Despite his many heroics and his good heart, Sparrow is a pirate but is a great character. He carelessly runs up debts with Anamaria, Davy Jones, and the other pirate lords. Sao Feng, pirate lord of Singapore, is particularly hateful towards him. In a cowardly moment, Sparrow abandons his crew during the Kraken's attack, but underlying loyalty and morality compel him to return and save them. Sparrow claims to be a man of his word, and expresses surprise that people doubt his truthfulness; there is also no murder on his criminal record.
Depp partly based the character on Pepé Le Pew, a womanizing skunk from Looney Tunes. Sparrow claims to have a "tremendous intuitive sense of the female creature", although his conquests are sometimes (in rare cases) left with a sour memory of him. Former flames, Scarlett and Giselle, usually slap him or anyone looking for him. His witty charm easily attracts women, and even has Elizabeth questioning her feelings. Director Gore Verbinski noted phallic connotations in Sparrow's relationship with his vessel, as he grips the steering wheel. The Black Pearl is described as "the only ship which can outrun the Flying Dutchman". The Freudian overtones continue in the third film when Sparrow and Barbossa battle for captaincy of the Black Pearl, showing off the length of their telescopes, and in a deleted scene, they fight over the steering wheel. Sparrow claims his "first and only love is the sea," and describes his ship as representing freedom. Davy Jones's Locker is represented as a desert, symbolizing his personal hell.
Sparrow also has good personal hygiene, but his teeth are stinks as his breath is very stink, a trait of Pepé Le Pew. Verbinski described Sparrow's breath as very foul. Sparrow knocks Will off his ship simply by huffing at him. Lastly, Sparrow has an insatiable thirst for rum, which can confuse his magic compass as to what he wants most. According to his criminal record on the At World's End website, he even sacked a shipment of rum to quench his thirst.
Impact on pop culture
When Pirates of the Caribbean: Dead Man's Chest grossed over worldwide, Ian Nathan attributed this to Sparrow's popularity: "Pirates, the franchise, only had to turn up. There was a powerful holdover from the cheeky delights of its debut, something we hadn't felt since the Clone Wars called it a day." Empire declared Johnny Depp's performance to be the 74th "thing that rocked our world" in 2006 when celebrating 200 issues and later named him as the eighth greatest movie character of all time. A survey of more than 3,000 people showed Jack Sparrow was the most popular Halloween costume of 2006, and a 2007 poll held by the Internet Movie Database showed Sparrow to be the second most popular live action hero, after Indiana Jones. In a 2007 Pearl & Dean poll, Jack Sparrow was listed as Depp's most popular performance.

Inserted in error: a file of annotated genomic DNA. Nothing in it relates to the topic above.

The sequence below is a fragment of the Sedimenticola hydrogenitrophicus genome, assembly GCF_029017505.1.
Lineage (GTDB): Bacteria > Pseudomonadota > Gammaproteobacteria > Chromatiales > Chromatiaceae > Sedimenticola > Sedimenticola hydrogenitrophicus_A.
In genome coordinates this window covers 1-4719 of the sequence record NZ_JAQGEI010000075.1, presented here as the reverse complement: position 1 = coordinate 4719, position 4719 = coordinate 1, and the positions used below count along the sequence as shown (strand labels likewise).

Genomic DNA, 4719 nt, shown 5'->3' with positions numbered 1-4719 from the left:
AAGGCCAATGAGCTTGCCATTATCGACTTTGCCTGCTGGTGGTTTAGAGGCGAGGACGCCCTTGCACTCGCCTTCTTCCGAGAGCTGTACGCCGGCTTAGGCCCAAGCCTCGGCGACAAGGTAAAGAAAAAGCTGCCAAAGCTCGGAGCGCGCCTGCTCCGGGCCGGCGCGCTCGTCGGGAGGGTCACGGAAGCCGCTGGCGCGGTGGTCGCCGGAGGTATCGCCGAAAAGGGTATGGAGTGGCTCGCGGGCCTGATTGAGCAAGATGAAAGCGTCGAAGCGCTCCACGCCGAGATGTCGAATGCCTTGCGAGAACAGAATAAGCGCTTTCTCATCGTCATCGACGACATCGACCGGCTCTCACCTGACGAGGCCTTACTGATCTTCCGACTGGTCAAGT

Emanuel Levy feels the character is the only iconic film character of the 2000s decade, while Todd Gilchrist feels Sparrow is the only element of the films that will remain timeless. According to Sharon Eberson, the character's popularity can be attributed to being a "scoundrel whose occasional bouts of conscience allow viewers to go with the flaws because, as played to the larger-than-life hilt by Depp, he owns every scene he is in." Film history professor at UCLA Jonathan Kuntz also attributed his popularity to the increased questioning of masculinity in the 21st century, and Sparrow's personality contrasts with action-adventure heroes in cinema. Leonard Maltin concurs that Sparrow has a carefree attitude and does not take himself seriously. Mark Fox also noted Sparrow is an escapist fantasy figure for women, free from much of the responsibility of most heroes. Sparrow is listed by IGN as one of their ten favorite film outlaws, as he "lives for himself and the freedom to do whatever it is that he damn well pleases. Precious few film characters have epitomized what makes the outlaw such a romantic figure for audiences as Captain Jack Sparrow has." Entertainment Weekly put it on its end-of-the-decade, "best-of" list, saying, "Part Keith Richards rift, part sozzled lounge lizard, Johnny Depp's swizzle shtick pirate was definitely one of the most dazzling characters of the decade." In June 2010, Sparrow was also named one of Entertainment Weekly 100 Greatest Characters of the Last 20 Years.